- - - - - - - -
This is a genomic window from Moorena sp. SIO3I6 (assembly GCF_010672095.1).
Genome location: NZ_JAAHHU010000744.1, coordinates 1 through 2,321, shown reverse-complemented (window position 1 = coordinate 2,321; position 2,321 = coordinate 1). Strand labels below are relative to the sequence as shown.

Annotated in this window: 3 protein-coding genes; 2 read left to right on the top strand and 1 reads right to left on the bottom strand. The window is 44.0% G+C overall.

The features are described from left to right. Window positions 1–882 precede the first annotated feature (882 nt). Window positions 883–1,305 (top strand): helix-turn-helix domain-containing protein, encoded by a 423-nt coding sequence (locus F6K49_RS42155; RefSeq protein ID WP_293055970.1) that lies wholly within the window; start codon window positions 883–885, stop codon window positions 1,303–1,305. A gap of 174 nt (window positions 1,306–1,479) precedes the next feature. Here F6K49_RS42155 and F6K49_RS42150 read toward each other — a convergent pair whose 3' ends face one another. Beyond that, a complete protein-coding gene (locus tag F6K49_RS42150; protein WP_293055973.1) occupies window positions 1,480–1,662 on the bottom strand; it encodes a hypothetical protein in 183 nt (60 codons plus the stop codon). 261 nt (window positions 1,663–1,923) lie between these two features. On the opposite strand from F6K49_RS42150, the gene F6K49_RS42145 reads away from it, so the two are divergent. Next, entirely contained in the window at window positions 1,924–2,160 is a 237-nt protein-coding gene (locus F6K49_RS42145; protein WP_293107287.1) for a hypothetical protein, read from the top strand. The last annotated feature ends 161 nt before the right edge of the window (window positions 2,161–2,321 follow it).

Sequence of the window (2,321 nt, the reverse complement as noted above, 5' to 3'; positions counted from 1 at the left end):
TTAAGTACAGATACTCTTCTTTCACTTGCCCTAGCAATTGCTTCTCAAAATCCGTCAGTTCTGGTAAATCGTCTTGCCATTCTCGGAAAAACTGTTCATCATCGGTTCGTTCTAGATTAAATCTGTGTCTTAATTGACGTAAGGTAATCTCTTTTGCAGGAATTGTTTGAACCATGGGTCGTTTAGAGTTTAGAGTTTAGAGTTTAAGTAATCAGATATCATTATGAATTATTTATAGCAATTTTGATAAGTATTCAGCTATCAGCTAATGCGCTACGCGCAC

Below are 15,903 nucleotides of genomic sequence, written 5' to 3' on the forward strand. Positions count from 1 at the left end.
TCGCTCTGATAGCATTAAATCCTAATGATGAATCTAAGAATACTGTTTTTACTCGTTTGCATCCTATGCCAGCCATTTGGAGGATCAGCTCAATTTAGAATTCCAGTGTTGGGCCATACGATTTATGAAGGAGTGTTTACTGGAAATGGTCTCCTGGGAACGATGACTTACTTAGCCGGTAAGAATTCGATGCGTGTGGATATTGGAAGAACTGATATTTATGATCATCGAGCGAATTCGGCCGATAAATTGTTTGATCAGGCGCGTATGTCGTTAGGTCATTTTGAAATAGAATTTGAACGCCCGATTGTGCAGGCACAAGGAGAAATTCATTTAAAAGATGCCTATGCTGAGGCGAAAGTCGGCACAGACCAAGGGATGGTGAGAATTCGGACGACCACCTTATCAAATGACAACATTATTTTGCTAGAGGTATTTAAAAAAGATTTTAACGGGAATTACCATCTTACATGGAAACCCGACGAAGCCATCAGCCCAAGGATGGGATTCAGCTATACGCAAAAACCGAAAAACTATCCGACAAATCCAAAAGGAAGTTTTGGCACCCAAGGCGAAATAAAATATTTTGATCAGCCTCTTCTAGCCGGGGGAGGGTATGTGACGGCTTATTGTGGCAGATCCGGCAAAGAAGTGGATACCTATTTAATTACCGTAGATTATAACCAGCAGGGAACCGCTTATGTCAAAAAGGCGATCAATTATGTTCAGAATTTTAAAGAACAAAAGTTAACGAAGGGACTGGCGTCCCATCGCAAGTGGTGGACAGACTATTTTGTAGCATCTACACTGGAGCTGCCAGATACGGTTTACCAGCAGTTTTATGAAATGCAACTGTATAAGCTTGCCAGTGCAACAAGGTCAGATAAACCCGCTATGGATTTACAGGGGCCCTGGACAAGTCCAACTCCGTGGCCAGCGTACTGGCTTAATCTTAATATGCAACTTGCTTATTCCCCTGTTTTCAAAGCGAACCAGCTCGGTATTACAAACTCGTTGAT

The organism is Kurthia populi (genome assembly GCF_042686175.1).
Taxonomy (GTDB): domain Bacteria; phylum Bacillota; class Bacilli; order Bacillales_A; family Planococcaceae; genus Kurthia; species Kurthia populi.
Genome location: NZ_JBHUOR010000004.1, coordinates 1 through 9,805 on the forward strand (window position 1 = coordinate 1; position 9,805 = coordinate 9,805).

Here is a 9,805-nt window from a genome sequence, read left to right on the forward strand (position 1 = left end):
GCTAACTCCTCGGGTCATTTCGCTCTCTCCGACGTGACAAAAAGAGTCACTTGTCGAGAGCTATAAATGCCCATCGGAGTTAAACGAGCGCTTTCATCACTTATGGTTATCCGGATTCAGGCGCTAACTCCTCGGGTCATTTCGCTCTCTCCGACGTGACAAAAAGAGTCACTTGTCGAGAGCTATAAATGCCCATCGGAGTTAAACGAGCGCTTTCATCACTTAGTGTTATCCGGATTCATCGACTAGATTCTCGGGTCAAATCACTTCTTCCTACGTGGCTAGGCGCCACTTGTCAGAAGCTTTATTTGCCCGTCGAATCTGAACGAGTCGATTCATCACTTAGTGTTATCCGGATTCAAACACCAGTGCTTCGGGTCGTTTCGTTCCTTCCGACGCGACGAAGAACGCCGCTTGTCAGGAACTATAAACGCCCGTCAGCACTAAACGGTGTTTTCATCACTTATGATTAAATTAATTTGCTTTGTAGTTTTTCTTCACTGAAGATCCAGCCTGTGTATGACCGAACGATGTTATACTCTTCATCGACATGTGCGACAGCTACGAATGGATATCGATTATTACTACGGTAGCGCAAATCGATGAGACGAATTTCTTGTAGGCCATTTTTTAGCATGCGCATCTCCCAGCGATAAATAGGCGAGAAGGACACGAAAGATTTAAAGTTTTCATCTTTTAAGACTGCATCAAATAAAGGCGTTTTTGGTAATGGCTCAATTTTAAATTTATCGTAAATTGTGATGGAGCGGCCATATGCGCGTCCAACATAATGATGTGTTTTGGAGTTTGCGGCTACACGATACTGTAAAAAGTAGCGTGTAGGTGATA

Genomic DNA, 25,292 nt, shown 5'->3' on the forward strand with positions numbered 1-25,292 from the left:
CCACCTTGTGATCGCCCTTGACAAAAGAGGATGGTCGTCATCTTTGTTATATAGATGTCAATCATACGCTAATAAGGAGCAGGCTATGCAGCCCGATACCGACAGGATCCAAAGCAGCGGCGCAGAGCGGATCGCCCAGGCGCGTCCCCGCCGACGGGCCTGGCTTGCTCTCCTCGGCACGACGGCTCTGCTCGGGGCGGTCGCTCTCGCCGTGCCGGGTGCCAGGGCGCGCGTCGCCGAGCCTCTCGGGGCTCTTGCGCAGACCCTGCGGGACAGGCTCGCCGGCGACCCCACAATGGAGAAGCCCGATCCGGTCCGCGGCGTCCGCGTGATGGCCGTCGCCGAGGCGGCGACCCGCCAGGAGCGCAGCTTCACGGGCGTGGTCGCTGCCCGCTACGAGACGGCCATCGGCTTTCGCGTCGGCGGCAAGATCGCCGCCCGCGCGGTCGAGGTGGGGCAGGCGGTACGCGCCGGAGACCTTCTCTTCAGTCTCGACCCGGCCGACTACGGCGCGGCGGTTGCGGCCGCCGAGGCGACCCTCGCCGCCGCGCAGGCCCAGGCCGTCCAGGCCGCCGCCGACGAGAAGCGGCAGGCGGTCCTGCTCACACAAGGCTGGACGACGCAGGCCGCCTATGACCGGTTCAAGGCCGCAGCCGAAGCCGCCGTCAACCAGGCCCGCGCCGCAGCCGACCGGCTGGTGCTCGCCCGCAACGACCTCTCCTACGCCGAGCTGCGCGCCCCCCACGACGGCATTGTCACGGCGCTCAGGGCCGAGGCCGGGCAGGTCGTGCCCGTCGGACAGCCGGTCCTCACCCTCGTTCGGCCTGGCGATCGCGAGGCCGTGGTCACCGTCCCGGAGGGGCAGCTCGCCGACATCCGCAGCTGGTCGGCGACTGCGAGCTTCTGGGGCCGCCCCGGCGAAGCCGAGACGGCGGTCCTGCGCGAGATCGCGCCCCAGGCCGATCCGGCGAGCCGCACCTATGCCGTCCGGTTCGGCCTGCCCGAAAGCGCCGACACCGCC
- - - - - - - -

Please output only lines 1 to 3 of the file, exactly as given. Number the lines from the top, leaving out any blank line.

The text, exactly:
This is a genomic window from Moorena sp. SIO3I6 (assembly GCF_010672095.1).
Genome location: NZ_JAAHHU010000744.1, coordinates 1 through 2,321, shown reverse-complemented (window position 1 = coordinate 2,321; position 2,321 = coordinate 1). Strand labels below are relative to the sequence as shown.

Annotated in this window: 3 protein-coding genes; 2 read left to right on the top strand and 1 reads right to left on the bottom strand. The window is 44.0% G+C overall.